Things you can totally miss even if you do nothing but read crap about baseball all day, even in the winter: Major League Baseball has a new rule that limits batters’ walkup music to no more than 15 seconds.
I learn this by reading about Shane Victorino’s disappointment with the new rule over at WEEI. He has taken to using Bob Marley’s “Three Little Birds,” in which the crowd booms in with “Every little things/gonna be alright!” Which comes way past the 15 second mark. Victorino thinks the rule is taking away from the fan experience and that it could impact batters’ rhythms and things.
I’ll admit: being at Game 6 of the World Series and listening to the crowd sing along with Shane and Bob was kind of cool. Maybe even chill-inducing. But (a) I imagine that effect wears off after more than a game, especially when the games aren’t last-game-of-the-World-Series intense; and (b) if everyone did that kind of stuff games would take even longer than they already do.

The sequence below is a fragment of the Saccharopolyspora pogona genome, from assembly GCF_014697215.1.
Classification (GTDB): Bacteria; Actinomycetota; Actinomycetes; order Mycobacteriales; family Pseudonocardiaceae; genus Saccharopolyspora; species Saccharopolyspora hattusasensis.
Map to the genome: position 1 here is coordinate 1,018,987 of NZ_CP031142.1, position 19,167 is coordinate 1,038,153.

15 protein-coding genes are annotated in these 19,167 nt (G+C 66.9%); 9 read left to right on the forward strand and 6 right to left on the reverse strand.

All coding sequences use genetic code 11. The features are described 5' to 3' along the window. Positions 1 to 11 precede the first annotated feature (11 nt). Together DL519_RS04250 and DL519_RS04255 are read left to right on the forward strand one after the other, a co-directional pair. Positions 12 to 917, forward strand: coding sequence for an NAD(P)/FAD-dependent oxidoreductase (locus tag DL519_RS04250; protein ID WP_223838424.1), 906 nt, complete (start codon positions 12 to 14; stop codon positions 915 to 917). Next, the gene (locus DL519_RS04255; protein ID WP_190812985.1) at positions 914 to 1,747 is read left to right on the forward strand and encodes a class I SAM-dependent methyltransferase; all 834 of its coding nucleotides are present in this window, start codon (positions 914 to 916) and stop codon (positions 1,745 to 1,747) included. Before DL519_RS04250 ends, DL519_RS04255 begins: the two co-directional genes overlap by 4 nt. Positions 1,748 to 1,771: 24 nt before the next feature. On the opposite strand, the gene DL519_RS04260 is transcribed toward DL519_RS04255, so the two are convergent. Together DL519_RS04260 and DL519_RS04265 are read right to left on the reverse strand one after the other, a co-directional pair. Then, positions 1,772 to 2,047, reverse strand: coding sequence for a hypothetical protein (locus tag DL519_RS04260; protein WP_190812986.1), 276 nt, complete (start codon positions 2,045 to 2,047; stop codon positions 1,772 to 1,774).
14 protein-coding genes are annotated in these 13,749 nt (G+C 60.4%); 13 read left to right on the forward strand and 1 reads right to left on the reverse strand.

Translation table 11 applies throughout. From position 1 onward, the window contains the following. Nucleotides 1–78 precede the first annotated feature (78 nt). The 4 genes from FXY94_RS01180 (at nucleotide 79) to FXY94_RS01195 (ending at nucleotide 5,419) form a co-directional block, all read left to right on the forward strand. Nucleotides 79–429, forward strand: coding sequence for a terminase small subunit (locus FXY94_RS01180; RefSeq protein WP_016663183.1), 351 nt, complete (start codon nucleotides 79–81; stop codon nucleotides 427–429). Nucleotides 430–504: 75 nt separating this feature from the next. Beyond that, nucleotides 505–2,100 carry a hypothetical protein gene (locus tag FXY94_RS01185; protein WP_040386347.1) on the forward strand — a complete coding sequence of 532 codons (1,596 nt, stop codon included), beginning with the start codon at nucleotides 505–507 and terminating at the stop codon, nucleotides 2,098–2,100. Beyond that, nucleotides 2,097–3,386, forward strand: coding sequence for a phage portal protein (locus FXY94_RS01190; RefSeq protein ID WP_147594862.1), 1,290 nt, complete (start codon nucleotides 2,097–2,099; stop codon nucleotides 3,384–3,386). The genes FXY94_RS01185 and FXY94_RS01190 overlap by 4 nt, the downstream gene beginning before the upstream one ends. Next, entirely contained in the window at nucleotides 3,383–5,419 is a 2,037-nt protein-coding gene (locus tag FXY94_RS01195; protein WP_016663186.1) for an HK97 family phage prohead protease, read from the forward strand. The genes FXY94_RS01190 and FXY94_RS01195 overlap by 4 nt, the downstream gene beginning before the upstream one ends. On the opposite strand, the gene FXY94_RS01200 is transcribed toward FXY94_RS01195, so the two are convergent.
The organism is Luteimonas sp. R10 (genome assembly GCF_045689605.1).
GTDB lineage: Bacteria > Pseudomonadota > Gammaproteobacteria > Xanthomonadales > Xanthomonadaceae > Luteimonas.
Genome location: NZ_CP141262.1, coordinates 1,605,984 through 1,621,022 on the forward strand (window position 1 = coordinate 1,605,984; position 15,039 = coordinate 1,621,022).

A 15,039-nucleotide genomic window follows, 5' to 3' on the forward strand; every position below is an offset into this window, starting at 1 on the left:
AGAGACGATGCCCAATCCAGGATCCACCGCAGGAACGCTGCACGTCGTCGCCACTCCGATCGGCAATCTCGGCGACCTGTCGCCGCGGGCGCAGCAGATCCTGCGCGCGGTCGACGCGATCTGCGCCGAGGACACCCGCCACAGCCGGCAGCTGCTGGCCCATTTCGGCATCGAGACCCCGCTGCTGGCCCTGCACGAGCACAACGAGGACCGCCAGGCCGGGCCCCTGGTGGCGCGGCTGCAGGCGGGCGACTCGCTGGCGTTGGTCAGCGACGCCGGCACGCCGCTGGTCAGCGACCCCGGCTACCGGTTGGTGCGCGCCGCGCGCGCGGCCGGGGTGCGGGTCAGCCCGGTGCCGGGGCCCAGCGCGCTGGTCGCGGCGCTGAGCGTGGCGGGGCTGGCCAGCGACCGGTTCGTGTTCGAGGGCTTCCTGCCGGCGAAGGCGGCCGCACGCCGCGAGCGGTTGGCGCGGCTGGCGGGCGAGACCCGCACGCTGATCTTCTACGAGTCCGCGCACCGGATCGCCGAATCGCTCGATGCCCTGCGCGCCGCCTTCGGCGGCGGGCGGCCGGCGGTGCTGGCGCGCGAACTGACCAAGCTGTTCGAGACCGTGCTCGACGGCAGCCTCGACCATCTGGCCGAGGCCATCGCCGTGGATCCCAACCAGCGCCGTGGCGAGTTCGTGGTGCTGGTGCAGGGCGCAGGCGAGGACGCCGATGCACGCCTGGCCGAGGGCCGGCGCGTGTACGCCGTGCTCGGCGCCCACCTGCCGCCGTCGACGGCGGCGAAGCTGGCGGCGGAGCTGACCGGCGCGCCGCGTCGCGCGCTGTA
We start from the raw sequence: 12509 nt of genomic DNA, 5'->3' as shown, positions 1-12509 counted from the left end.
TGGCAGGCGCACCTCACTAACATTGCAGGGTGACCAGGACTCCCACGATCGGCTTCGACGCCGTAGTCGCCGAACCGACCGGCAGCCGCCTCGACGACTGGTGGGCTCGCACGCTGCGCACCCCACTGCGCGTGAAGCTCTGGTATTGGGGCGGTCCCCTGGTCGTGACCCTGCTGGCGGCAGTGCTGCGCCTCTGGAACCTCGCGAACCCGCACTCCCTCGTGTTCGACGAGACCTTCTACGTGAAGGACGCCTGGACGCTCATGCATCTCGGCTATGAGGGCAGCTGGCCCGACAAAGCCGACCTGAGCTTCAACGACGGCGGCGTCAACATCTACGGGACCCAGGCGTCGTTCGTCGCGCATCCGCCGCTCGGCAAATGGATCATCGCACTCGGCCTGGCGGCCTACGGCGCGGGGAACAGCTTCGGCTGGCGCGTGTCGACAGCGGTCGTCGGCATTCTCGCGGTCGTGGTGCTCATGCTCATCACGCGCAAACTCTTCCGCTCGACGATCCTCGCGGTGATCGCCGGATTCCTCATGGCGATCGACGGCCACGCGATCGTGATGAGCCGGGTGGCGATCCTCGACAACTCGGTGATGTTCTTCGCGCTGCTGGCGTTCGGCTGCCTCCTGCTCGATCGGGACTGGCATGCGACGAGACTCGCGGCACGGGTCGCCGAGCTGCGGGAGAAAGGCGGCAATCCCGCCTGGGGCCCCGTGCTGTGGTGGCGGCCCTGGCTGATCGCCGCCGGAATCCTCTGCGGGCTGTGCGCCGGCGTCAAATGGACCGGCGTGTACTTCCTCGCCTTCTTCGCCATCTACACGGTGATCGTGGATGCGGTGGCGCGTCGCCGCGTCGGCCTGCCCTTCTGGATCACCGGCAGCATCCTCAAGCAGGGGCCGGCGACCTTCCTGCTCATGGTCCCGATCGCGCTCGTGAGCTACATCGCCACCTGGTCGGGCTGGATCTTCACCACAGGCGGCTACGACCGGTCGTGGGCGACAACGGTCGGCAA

The lesson: go with punk rock, kids. Those songs are all short and sweet and will get things moving along while still pumping people up.
Good news in Boston: An MRI on Red Sox outfielder Andrew Benintendi‘s left knee revealed no structural damage.
Benintendi slipped while trying to avoid a tag at second base, injuring his leg, but it appears he’s avoided a serious injury. A timetable for his return isn’t known at this point, but the Red Sox expect to get him back before the end of the season.
Benintendi is hitting .324/.365/.485 with a homer and ten RBI in 21 games.
And then there was one. One player from the 2008 World Series champs, that is. Ryan Howard likely isn’t going anywhere so he’ll be the last one to turn the lights off, but today Carlo Ruiz bid adieu to the Phillies following his trade to Los Angeles.
Lost in all of the emotions the Dodgers are reported to be feeling about A.J. Ellis leaving is the fact that Ruiz was one of the most beloved Phillies players ever, by both his teammates and their fans. Yesterday Roy Halladay penned a heartfelt goodbye to Ruiz, suggesting that he was every bit as essential to his and the Phillies’ success as Ellis has been to Clayton Kershaw (and in pure baseball production, obviously, quite more).
Today Chooch left a message for his now former teammates: